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China’s Changing Business Model of Banking (Loechel H., Li H.)

Bank Products and Diversification Financial Crises

Abstract The recent turmoil of the global financial system urges both academics and professionals to rethink the fundamental question of the appropriate banking business model. The recent suggestion of President Obama to separate investment banking from commercial banking recalls the come back of the Glass-Steagall Act, i. e. the return to the separate banking business model similar to the reaction after the word economic depression in 1930s.

This turn around is particularly of interest for China due to the fact that Chinese banks just moving the other way around after a track record of more than thirty years reform policy. Surprisingly enough, academic research about the gradual change of the banking business model in China towards a specific type of universal banking system is still rare especially in an international context. The current paper aims to shed some light in this regard by conducting a comparative study based on data of banks from China, Europe, the UK and the USA. The analysis reveals that that the profitability of Chinese banks is mainly bolstered by the still guaranteed interest margin set by the central bank. Moreover, the risk pricing mechanism in loan business as evident in Western peer banks is not yet established well in China’s banking sector. Therefore, the diversification in fee and commission income is most important for Chinese banks to leverage their competitiveness. The high concentration of the current revenue sources on lending in Chinese banks can not sustain if the interest margin narrows in a more liberalized interest and exchange rate environment. The equity participating of Chinese banks in asset management companies shows already first results in generating synergies in terms of scale and scope.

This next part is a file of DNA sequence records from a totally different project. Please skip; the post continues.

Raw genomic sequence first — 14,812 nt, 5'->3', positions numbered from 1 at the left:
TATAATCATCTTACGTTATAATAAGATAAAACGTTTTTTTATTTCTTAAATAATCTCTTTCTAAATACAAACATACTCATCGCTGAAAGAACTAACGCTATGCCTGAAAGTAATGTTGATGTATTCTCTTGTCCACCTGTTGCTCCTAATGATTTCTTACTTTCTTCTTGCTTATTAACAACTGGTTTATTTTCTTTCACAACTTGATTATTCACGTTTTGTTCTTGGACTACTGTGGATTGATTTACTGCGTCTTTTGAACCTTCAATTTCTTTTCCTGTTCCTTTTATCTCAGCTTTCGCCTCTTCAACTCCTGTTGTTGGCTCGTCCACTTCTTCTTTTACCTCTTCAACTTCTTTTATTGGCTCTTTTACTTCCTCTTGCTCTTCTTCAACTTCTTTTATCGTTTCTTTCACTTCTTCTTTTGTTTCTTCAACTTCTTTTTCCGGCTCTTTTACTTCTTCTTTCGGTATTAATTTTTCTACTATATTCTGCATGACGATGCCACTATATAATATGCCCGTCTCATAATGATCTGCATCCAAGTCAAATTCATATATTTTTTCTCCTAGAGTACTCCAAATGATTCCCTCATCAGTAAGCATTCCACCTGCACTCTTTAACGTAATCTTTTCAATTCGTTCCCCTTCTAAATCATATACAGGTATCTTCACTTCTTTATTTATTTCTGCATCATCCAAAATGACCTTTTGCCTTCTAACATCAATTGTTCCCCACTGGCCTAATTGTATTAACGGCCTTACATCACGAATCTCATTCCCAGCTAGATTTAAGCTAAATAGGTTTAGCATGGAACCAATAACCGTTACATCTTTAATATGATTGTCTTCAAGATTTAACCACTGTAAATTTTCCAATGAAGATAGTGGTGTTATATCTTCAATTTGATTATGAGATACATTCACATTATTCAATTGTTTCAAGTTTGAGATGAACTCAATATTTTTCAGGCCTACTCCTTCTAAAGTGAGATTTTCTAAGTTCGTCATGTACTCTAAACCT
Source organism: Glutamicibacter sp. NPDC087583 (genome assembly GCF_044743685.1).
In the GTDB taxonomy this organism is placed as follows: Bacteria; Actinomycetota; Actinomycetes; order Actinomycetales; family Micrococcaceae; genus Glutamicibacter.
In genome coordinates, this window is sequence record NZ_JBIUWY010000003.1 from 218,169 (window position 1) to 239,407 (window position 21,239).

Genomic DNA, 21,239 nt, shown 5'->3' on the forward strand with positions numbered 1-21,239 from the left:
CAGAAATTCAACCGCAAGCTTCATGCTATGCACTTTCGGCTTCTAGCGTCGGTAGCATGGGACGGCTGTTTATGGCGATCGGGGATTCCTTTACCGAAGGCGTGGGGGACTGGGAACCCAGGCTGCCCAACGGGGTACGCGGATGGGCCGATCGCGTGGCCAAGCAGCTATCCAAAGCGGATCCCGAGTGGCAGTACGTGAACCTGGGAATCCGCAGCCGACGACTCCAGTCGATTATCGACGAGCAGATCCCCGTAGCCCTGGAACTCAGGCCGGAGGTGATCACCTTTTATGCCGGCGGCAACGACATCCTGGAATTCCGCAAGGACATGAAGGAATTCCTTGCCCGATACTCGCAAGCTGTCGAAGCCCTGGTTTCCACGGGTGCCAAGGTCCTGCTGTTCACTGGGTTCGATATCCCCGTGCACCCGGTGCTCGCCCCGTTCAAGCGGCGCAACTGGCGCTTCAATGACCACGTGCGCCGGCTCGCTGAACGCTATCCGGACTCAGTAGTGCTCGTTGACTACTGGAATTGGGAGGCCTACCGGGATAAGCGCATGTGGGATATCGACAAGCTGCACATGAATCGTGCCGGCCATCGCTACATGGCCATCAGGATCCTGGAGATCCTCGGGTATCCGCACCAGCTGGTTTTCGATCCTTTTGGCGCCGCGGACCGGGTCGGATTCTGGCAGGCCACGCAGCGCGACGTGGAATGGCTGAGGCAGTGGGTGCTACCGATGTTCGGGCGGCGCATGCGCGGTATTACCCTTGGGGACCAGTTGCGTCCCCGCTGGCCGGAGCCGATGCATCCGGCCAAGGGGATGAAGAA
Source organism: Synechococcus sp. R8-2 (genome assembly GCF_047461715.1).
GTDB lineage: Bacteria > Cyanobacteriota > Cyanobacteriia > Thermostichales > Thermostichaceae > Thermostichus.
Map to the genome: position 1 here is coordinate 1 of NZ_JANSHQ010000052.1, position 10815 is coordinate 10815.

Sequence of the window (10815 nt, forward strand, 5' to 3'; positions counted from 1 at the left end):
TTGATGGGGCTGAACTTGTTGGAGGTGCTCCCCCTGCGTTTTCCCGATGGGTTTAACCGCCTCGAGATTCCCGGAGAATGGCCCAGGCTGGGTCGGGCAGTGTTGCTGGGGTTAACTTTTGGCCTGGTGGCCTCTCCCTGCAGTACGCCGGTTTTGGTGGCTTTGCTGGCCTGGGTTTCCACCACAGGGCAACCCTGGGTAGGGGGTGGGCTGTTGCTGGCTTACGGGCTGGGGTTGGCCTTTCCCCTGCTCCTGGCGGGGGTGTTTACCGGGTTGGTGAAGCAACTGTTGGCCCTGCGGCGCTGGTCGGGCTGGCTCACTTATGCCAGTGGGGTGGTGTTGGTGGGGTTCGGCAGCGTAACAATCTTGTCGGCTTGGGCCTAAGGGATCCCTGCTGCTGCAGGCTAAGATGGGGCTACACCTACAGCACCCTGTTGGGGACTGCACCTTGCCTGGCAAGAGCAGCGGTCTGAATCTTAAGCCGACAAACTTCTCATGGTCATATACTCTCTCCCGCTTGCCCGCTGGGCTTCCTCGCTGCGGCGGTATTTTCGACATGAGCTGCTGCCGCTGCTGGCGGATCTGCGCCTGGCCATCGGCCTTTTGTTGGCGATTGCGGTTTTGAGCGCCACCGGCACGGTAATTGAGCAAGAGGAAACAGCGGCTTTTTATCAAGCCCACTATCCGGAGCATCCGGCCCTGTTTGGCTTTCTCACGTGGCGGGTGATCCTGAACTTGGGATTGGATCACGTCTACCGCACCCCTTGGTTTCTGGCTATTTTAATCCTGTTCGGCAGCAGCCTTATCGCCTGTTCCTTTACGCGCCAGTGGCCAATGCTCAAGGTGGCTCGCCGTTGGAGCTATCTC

However, it will be shown that this transformation is so far not accompanied with an inappropriate leverage of risks due to a prudent regulatory environment, which limits non-interest income business of Chinese banks to service fees and provisions from customers instead of trade for own account. Given the momentum of stricter bank regulation on an international level as well, a system convergence between Western and Chinese banking business model could be expected in a foreseeable time.
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Libref/ Loechel H., Li H. (2010) "China’s Changing Business Model of Banking", EU-China BMT Working Paper Series No. 010, pp. 1 - 31
© Программирование — Александр Красильников, 2008
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